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DigiCert Addresses Mozilla's Concerns on Symantec CA Acquisition

DigiCert has addressed the concerns raised by Mozilla and others regarding the company’s acquisition of Symantec’s certificate business after some web browser vendors announced that certificates issued by the security firm would no longer be trusted.

DigiCert has acquired Symantec’s website security and related public key infrastructure (PKI) solutions for $950 million in cash and a stake of roughly 30 percent in common stock equity. The acquisition was completed this week.

Mozilla and Google have decided to take action against Symantec after the company and its partners were involved in several incidents involving mississued TLS certificates. The web browser vendors want all existing certificates to be replaced within a year using a third-party’s infrastructure.

Symantec’s decision to sell its certificate business has left many wondering if this is part of a strategy to mitigate the penalties imposed by Google and Mozilla. Mozilla is concerned that despite the new certificates being issued under DigiCert’s name, Symantec management, personnel and infrastructure may still be involved to a great extent in the process of issuing certificates.

Jeremy Rowley, Executive VP of Product at DigiCert, on Tuesday responded to each of Mozilla’s concerns and provided some details about the company’s plans going forward.

Rowley said DigiCert will start validating and issuing all certificates requested through Symantec on December 1. While the company will still use Symantec’s front-end systems and hardware, TLS certificate validation and issuing will not be done through the old infrastructure.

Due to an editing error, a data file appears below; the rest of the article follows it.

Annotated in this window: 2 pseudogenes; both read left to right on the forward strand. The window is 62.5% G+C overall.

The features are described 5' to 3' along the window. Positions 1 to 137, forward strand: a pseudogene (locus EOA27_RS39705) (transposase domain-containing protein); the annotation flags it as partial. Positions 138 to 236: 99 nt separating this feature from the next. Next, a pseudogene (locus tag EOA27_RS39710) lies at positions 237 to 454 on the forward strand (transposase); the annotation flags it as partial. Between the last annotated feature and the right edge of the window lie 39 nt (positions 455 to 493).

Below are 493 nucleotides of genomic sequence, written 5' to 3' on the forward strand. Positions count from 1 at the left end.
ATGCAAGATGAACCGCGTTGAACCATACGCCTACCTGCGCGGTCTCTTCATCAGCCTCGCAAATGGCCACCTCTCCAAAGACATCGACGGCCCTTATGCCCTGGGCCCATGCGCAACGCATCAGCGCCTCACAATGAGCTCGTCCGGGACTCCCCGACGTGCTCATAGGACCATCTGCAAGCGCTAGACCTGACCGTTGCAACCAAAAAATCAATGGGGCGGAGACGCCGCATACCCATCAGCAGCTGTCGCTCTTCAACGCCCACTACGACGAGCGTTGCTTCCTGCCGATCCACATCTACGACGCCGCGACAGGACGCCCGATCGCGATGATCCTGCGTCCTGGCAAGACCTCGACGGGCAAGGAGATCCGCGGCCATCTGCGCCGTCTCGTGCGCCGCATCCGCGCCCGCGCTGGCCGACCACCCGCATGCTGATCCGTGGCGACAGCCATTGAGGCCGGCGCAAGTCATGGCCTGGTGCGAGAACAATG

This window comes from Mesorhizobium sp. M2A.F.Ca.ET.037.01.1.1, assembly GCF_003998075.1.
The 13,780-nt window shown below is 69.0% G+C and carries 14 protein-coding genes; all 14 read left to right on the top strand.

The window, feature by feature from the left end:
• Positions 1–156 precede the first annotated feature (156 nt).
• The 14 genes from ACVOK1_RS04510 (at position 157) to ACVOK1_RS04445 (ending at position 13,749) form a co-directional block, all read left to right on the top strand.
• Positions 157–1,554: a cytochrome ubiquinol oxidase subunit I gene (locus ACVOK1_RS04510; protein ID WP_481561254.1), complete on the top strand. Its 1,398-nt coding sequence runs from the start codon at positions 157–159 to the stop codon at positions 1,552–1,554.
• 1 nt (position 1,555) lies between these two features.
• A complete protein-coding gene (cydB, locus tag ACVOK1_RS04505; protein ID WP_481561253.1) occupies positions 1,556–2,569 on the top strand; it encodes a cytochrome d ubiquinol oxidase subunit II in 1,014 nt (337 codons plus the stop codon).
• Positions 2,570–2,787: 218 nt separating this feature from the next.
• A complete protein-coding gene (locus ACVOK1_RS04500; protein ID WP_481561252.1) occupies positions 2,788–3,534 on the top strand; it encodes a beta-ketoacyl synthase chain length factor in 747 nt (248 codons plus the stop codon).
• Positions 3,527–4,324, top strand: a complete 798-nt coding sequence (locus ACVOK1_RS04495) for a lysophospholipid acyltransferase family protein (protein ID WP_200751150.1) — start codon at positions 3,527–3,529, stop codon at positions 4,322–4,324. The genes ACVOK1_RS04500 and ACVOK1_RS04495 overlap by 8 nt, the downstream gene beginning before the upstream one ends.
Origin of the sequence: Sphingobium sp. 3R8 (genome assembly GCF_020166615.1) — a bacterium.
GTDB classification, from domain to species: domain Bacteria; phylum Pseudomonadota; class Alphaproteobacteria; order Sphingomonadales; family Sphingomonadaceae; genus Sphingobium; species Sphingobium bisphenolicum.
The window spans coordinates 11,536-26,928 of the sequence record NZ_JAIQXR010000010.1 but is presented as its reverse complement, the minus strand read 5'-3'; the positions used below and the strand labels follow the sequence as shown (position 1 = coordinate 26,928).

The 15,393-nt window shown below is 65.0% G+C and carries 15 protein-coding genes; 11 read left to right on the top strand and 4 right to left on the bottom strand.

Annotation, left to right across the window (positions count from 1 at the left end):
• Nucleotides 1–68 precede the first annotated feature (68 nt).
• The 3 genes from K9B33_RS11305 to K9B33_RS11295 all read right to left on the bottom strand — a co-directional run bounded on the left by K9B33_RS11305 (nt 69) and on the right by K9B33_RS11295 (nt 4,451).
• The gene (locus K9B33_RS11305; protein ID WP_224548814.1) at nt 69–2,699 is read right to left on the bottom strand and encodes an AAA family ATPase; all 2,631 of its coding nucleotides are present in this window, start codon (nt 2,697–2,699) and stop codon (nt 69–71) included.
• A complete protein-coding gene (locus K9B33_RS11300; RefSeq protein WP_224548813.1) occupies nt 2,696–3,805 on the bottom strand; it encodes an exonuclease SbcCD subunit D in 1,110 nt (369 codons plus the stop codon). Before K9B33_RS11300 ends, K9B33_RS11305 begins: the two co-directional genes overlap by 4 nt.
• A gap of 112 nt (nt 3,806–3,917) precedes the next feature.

DigiCert also plans on training Symantec validation and operation personnel, and while some managers from the security firm will remain on board, Rowley said DigiCert’s existing management team will oversee the transition.

Mozilla says it’s also concerned that Symantec’s processes might displace DigiCert’s processes.

“What we really hope to do is learn from both DigiCert’s and Symantec’s process to create something new during the transition that is better than either one alone. The integration between the two companies is a perfect time to look at how both companies can improve and implement something more secure and customer friendly,” Rowley said. “We have some good ideas on what to do, and I can’t wait to see them implemented in practice. From workflows to tools, I think the combination of DigiCert’s culture and Symantec’s manpower will let us move into some interesting and exciting areas.”

DigiCert competitor Comodo, whose CA business has been sold to private equity firm Francisco Partners, warned Symantec customers that DigiCert’s smaller infrastructure would not stand up to the task. However, Rowley pointed out that DigiCert has been working on scaling its infrastructure for the past two years – long before it decided to acquire Symantec’s CA – as it had been preparing for the increasing demand for certificates introduced by the Internet of Things (IoT).

On the other hand, some have raised concerns over Comodo CA’s acquisition by Francisco Partners, a company whose portfolio includes several surveillance-focused firms, considering that digital certificates are highly valuable assets for online surveillance purposes.

Related: Google to Completely Ban WoSign, StartCom Certificates in Chrome 61

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Eduard Kovacs is an international correspondent for SecurityWeek. He worked as a high school IT teacher for two years before starting a career in journalism as Softpedia’s security news reporter. Eduard holds a bachelor’s degree in industrial informatics and a master’s degree in computer techniques applied in electrical engineering.